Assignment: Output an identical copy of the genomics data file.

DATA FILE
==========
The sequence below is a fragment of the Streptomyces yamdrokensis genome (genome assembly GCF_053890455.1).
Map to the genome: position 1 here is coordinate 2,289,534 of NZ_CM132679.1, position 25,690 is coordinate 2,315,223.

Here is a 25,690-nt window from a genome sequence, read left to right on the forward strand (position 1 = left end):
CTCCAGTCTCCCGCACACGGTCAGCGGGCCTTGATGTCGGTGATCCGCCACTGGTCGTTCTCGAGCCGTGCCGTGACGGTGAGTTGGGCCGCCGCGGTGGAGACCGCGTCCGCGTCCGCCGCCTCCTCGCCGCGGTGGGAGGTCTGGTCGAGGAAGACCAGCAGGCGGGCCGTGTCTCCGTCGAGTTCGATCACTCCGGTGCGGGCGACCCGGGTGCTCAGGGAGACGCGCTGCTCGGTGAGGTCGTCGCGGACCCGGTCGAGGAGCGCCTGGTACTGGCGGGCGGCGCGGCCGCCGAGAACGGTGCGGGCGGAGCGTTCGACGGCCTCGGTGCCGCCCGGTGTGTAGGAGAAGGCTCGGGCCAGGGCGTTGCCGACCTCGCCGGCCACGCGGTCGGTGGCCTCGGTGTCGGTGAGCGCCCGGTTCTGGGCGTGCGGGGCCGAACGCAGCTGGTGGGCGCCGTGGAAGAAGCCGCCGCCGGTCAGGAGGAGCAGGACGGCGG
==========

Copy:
The sequence below is a fragment of the Streptomyces yamdrokensis genome (genome assembly GCF_053890455.1).
Map to the genome: position 1 here is coordinate 2,289,534 of NZ_CM132679.1, position 25,690 is coordinate 2,315,223.

Here is a 25,690-nt window from a genome sequence, read left to right on the forward strand (position 1 = left end):
CTCCAGTCTCCCGCACACGGTCAGCGGGCCTTGATGTCGGTGATCCGCCACTGGTCGTTCTCGAGCCGTGCCGTGACGGTGAGTTGGGCCGCCGCGGTGGAGACCGCGTCCGCGTCCGCCGCCTCCTCGCCGCGGTGGGAGGTCTGGTCGAGGAAGACCAGCAGGCGGGCCGTGTCTCCGTCGAGTTCGATCACTCCGGTGCGGGCGACCCGGGTGCTCAGGGAGACGCGCTGCTCGGTGAGGTCGTCGCGGACCCGGTCGAGGAGCGCCTGGTACTGGCGGGCGGCGCGGCCGCCGAGAACGGTGCGGGCGGAGCGTTCGACGGCCTCGGTGCCGCCCGGTGTGTAGGAGAAGGCTCGGGCCAGGGCGTTGCCGACCTCGCCGGCCACGCGGTCGGTGGCCTCGGTGTCGGTGAGCGCCCGGTTCTGGGCGTGCGGGGCCGAACGCAGCTGGTGGGCGCCGTGGAAGAAGCCGCCGCCGGTCAGGAGGAGCAGGACGGCGG